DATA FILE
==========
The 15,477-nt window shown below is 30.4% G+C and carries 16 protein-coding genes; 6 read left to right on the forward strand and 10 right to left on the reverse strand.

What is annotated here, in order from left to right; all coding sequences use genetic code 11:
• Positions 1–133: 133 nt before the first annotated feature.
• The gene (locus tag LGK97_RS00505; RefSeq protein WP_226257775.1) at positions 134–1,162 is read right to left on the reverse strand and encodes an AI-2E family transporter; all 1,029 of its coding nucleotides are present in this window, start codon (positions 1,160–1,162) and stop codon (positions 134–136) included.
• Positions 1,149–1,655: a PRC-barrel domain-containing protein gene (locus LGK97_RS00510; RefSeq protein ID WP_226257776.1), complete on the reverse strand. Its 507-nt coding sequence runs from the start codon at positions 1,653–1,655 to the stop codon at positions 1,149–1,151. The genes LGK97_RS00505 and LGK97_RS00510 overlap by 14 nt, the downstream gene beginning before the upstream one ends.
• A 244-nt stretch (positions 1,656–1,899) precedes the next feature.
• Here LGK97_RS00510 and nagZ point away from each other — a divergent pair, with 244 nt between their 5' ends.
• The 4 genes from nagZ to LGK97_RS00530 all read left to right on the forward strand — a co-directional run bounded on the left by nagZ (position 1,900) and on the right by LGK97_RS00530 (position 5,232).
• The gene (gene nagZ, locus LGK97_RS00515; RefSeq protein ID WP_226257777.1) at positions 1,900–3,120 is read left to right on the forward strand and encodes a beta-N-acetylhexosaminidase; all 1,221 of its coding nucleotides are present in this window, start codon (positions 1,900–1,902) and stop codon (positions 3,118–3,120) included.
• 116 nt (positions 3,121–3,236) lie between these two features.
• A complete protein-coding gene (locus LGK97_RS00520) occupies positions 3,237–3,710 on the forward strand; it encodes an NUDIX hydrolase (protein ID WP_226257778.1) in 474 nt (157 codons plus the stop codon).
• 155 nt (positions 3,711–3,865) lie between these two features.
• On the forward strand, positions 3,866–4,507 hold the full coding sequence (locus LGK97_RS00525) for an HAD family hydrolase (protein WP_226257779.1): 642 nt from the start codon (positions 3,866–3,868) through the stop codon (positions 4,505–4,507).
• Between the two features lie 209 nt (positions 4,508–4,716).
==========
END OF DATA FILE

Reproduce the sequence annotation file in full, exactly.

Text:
The 15,477-nt window shown below is 30.4% G+C and carries 16 protein-coding genes; 6 read left to right on the forward strand and 10 right to left on the reverse strand.

What is annotated here, in order from left to right; all coding sequences use genetic code 11:
• Positions 1–133: 133 nt before the first annotated feature.
• The gene (locus tag LGK97_RS00505; RefSeq protein WP_226257775.1) at positions 134–1,162 is read right to left on the reverse strand and encodes an AI-2E family transporter; all 1,029 of its coding nucleotides are present in this window, start codon (positions 1,160–1,162) and stop codon (positions 134–136) included.
• Positions 1,149–1,655: a PRC-barrel domain-containing protein gene (locus LGK97_RS00510; RefSeq protein ID WP_226257776.1), complete on the reverse strand. Its 507-nt coding sequence runs from the start codon at positions 1,653–1,655 to the stop codon at positions 1,149–1,151. The genes LGK97_RS00505 and LGK97_RS00510 overlap by 14 nt, the downstream gene beginning before the upstream one ends.
• A 244-nt stretch (positions 1,656–1,899) precedes the next feature.
• Here LGK97_RS00510 and nagZ point away from each other — a divergent pair, with 244 nt between their 5' ends.
• The 4 genes from nagZ to LGK97_RS00530 all read left to right on the forward strand — a co-directional run bounded on the left by nagZ (position 1,900) and on the right by LGK97_RS00530 (position 5,232).
• The gene (gene nagZ, locus LGK97_RS00515; RefSeq protein ID WP_226257777.1) at positions 1,900–3,120 is read left to right on the forward strand and encodes a beta-N-acetylhexosaminidase; all 1,221 of its coding nucleotides are present in this window, start codon (positions 1,900–1,902) and stop codon (positions 3,118–3,120) included.
• 116 nt (positions 3,121–3,236) lie between these two features.
• A complete protein-coding gene (locus LGK97_RS00520) occupies positions 3,237–3,710 on the forward strand; it encodes an NUDIX hydrolase (protein ID WP_226257778.1) in 474 nt (157 codons plus the stop codon).
• 155 nt (positions 3,711–3,865) lie between these two features.
• On the forward strand, positions 3,866–4,507 hold the full coding sequence (locus LGK97_RS00525) for an HAD family hydrolase (protein WP_226257779.1): 642 nt from the start codon (positions 3,866–3,868) through the stop codon (positions 4,505–4,507).
• Between the two features lie 209 nt (positions 4,508–4,716).